Jayne Harrill practises in all aspects of public law children cases, mental capacity and the protection of vulnerable adults. Jayne represents local authorities, children and adults. She has developed expertise in the most serious cases with concurrent criminal proceedings involving charges of murder, assault and sexual abuse. Her extensive experience encompasses cases of non-accidental injury, neglect, physical, sexual and emotional abuse of children.
October 29, Kinship caregiving—placing a child in a relative's home if the child cannot safely stay in the family home—is becoming more common and is a preferred option for children, says UBC Okanagan Assistant Professor Sarah Dow-Fleisner. While it seems to make sense to keep a child with a relative, Dow-Fleisner says there are no clear screening tools for agencies to use that address the unique circumstance of kinship caregiving—which is in stark contrast to the tools available when screening voluntary non-relative foster caregivers. The problem, according to Susan Wells, professor emerita of psychology and social work and principal investigator of the original project, is that there is very little research examining the measurement of quality of care within kinship placement settings. To address the problem, researchers conducted focus groups with caregivers, children and caseworkers and then extensively reviewed the literature to develop a tool to measure the quality of care unique to kinship settings.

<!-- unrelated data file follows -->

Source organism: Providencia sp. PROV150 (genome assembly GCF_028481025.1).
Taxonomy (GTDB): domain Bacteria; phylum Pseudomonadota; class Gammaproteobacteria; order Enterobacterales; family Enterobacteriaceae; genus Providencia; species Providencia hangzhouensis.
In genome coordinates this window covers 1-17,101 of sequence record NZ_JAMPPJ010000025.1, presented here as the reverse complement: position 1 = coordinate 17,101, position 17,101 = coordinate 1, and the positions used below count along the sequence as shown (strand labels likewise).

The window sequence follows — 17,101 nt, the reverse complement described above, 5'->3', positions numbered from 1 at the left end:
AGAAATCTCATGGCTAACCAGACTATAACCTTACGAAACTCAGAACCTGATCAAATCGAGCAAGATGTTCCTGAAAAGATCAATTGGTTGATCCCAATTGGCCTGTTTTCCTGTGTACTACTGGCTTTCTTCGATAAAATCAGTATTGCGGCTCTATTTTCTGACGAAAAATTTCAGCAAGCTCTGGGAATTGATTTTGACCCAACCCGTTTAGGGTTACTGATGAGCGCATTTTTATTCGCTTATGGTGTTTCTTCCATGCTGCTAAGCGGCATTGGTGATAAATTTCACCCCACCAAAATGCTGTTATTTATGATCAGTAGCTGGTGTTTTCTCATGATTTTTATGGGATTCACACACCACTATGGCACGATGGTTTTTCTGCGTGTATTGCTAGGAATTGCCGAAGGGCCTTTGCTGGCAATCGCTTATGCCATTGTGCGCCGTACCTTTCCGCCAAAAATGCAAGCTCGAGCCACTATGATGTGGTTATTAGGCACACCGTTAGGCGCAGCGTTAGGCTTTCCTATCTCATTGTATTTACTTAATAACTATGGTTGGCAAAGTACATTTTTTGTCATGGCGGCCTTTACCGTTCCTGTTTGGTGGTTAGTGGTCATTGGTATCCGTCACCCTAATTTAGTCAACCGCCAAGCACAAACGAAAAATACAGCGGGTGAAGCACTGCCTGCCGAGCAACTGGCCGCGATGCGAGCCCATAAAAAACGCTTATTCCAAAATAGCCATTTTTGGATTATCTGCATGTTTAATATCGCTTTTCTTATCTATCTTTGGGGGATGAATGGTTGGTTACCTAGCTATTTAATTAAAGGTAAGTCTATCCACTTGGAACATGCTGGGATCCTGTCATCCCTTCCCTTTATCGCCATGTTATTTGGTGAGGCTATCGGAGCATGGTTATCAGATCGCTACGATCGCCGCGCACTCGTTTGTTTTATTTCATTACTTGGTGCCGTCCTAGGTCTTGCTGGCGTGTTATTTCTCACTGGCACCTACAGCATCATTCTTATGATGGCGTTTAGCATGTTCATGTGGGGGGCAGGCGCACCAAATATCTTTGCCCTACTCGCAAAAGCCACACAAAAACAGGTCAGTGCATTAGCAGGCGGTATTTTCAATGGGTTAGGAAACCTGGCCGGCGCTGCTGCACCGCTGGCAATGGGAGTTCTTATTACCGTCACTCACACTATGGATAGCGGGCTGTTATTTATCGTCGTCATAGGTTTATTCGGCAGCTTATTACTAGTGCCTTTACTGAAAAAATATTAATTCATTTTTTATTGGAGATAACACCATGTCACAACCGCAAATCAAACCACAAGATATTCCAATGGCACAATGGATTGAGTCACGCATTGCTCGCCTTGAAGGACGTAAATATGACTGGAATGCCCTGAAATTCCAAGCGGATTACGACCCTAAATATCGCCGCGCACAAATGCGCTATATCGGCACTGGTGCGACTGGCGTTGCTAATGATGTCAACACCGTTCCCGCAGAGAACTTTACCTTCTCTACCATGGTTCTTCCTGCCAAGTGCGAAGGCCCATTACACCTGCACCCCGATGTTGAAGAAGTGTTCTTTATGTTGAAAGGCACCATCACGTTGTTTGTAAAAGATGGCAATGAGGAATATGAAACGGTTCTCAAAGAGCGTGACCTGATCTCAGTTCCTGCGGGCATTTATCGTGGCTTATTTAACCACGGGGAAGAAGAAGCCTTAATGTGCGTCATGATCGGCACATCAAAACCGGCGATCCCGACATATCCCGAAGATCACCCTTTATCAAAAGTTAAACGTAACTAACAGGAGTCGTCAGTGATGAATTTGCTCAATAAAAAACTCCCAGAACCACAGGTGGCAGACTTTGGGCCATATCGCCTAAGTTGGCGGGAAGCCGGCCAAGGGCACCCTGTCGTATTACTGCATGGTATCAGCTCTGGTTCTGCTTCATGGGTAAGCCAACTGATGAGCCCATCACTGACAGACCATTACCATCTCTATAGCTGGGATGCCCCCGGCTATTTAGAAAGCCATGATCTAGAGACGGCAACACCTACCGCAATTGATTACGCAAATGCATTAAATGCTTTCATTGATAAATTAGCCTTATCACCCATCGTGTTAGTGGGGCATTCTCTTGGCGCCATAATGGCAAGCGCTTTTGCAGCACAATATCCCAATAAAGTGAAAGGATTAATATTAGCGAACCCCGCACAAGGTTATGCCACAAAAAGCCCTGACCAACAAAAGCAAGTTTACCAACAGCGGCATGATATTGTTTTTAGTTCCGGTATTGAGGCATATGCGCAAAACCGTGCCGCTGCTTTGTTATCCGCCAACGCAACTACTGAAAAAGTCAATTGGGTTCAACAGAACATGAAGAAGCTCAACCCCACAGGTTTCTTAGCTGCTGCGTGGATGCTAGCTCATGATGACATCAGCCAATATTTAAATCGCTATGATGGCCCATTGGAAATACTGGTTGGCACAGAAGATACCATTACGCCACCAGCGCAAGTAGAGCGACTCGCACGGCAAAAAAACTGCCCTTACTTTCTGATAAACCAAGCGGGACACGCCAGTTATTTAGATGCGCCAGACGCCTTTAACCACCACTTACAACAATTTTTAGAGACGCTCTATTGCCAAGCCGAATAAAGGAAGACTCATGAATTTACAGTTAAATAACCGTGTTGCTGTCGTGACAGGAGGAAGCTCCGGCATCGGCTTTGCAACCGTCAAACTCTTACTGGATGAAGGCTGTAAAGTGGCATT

Standardized measures needed to screen kinship foster placements
Anthropologists study kinship because it is arguably one of the most basic components of culture. In all societies, kinship is pervasive and given sufficient population levels it is also complex. Consanguineal kinship is based on relatives who are related through blood.